Americans have a natural affinity towards Australians. After all, not only have Yanks and Ozzies fought shoulder-to-shoulder in seven different conflicts, but many on both sides of the Pacific would agree that both nationalities share the trait that Ronald Reagan referred to as “rugged individualism,” also defined as “I don’t need the government to protect me from me.”
As it turns out, maybe the urge to place Muslim immigration on at least a temporary cease and desist order may also span the world’s largest ocean. Case in point would be candidate Kirralie Smith of the Australian Liberty Alliance (ALA) Party, who both Sky News Australia and also Morocco World News, both on Feb 21, 2016, have reported that she’s running on a campaign of clamping down on Muslim immigration as well as radical Islamists already in-country.
Smith is the party’s candidate for the Federal Senate from her home state of New South Wales (NSW). As she plainly states on the ALA official website, her clarion call interestingly mirrors the same voter revolt taking place here in the United States.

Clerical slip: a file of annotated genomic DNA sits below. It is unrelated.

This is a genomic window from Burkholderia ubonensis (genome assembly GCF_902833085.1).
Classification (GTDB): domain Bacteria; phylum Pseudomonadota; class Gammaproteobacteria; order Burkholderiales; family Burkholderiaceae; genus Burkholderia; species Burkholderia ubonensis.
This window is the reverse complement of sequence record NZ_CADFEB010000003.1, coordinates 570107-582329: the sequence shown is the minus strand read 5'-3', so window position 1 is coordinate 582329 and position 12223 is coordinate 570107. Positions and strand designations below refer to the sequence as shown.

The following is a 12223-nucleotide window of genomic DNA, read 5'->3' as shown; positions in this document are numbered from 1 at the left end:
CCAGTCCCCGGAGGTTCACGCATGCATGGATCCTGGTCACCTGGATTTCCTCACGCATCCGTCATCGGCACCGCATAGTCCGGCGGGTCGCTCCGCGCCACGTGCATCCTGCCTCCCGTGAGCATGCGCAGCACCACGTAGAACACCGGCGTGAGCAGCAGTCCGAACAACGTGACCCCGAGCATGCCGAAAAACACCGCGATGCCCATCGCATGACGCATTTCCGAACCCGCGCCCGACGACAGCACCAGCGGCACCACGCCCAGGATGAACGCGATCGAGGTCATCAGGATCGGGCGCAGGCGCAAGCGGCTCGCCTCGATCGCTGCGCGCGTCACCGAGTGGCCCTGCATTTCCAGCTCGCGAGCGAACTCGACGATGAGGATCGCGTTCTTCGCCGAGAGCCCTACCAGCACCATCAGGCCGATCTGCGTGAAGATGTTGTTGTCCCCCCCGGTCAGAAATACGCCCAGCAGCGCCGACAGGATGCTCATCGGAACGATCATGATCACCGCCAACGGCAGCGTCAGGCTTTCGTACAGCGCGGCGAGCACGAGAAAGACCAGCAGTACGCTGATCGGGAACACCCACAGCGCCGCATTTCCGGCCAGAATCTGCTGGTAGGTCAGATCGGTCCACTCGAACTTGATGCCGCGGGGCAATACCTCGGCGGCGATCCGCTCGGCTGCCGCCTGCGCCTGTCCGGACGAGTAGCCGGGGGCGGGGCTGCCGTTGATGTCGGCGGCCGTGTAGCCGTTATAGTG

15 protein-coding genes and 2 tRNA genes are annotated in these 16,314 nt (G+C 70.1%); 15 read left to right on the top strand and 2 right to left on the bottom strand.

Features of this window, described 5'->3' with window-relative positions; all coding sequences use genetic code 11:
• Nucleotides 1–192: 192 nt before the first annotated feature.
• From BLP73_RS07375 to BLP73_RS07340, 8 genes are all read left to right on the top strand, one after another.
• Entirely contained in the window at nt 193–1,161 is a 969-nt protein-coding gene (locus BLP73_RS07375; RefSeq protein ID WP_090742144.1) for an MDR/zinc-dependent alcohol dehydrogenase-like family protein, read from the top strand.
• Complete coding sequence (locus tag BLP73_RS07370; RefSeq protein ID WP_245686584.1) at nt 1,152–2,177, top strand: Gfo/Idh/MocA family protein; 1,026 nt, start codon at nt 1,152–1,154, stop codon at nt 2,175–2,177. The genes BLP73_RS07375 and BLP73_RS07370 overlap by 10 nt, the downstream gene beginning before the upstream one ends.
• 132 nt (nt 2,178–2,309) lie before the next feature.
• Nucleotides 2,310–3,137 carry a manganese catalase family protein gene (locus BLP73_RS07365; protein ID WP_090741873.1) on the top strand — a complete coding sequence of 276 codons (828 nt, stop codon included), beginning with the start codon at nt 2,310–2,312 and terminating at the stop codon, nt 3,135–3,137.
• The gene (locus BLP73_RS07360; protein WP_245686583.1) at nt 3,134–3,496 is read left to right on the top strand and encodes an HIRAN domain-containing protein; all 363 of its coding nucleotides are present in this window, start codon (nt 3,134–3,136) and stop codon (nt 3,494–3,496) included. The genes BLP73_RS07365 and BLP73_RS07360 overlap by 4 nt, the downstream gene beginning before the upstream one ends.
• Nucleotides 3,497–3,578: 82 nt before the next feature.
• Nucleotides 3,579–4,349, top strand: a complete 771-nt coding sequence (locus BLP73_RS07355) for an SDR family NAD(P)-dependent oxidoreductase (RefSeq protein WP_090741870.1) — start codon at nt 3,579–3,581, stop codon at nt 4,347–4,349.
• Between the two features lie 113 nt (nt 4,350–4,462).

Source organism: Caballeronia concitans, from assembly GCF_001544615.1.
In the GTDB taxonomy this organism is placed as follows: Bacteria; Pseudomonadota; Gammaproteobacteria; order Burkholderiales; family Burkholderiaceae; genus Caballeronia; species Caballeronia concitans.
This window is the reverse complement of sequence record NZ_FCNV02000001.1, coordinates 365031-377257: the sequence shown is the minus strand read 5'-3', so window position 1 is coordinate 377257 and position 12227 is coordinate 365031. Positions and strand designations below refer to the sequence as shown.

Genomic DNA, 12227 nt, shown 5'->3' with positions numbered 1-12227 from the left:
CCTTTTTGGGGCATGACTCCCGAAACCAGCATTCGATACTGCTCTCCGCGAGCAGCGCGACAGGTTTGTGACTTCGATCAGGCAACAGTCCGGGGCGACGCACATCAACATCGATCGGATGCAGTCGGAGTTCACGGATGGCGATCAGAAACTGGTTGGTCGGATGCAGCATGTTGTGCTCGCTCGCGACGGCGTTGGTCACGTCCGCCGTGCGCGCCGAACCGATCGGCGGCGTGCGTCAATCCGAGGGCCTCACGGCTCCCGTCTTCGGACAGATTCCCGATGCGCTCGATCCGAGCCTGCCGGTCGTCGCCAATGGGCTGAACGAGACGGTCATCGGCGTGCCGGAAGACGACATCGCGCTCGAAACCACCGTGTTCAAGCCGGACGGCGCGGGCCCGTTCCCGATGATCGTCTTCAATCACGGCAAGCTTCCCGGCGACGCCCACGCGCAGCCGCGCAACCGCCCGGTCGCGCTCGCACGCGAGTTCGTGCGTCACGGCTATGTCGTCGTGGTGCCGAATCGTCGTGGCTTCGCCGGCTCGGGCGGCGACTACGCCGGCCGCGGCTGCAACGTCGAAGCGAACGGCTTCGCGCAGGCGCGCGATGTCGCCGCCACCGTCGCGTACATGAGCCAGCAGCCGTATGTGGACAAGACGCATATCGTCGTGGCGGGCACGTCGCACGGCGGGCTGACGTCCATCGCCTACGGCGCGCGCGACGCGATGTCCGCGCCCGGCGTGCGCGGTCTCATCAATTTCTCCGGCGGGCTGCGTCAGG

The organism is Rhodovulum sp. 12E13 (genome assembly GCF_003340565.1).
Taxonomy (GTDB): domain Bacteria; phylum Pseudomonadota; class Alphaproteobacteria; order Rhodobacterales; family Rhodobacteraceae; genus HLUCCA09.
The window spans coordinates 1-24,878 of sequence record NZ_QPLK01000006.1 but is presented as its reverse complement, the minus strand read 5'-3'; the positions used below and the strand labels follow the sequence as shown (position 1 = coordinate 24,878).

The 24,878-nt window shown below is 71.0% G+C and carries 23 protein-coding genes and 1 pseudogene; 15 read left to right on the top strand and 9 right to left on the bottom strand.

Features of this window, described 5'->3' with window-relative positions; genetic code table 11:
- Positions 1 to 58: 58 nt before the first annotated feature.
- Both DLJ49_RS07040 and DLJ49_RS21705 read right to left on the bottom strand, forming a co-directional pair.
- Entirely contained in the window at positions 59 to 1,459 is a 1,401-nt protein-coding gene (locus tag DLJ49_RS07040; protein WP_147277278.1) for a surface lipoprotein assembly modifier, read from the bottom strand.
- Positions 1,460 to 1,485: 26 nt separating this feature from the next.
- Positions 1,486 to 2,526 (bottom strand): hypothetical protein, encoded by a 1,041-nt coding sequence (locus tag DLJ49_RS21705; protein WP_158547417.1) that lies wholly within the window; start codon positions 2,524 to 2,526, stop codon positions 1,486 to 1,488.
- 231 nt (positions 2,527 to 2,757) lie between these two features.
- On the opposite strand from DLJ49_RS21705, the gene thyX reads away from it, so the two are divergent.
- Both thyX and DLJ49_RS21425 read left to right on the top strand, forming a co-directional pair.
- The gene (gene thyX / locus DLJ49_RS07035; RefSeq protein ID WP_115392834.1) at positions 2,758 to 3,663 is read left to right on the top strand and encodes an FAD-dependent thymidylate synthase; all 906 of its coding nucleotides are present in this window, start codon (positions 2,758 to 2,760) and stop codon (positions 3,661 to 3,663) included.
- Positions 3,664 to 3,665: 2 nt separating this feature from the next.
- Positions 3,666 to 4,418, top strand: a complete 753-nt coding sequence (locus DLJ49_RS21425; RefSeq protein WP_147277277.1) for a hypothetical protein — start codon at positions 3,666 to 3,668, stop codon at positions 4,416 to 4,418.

Possibly channeling the spirit of Donald Trump, the clearly fed-up wife, mother and small businesswoman stated, “It is time for us to have Senators and Ministers in government who can represent mainstream, conservative Australia. We need real people with real life experiences who can relate to and understand the real concerns of Australians. At present we have an over-representation of party-machined, cookie-cut, career politicians who are unable to genuinely understand the people they claim to represent.”
Smith is steadfast in her party’s platform of Australia instituting a 10-year moratorium on resident visa applications from nationals of the 56 member states of the Organization of Islamic Cooperation (OIC). As the Senate hopeful clarified in a recent interview with Sky News, Muslim culture is “not compatible to our democratic values of freedom.”
Echoing a perspective she shares with kindred spirits in The States, Smith added, “Islam is more than a religion, it’s a totalitarian ideology with political ideology.” But she also clarified that neither she nor her party “have a problem with people who want to integrate,” but cited examples in Europe of Muslims forming enclaves, which she fears very well could happen in Australia.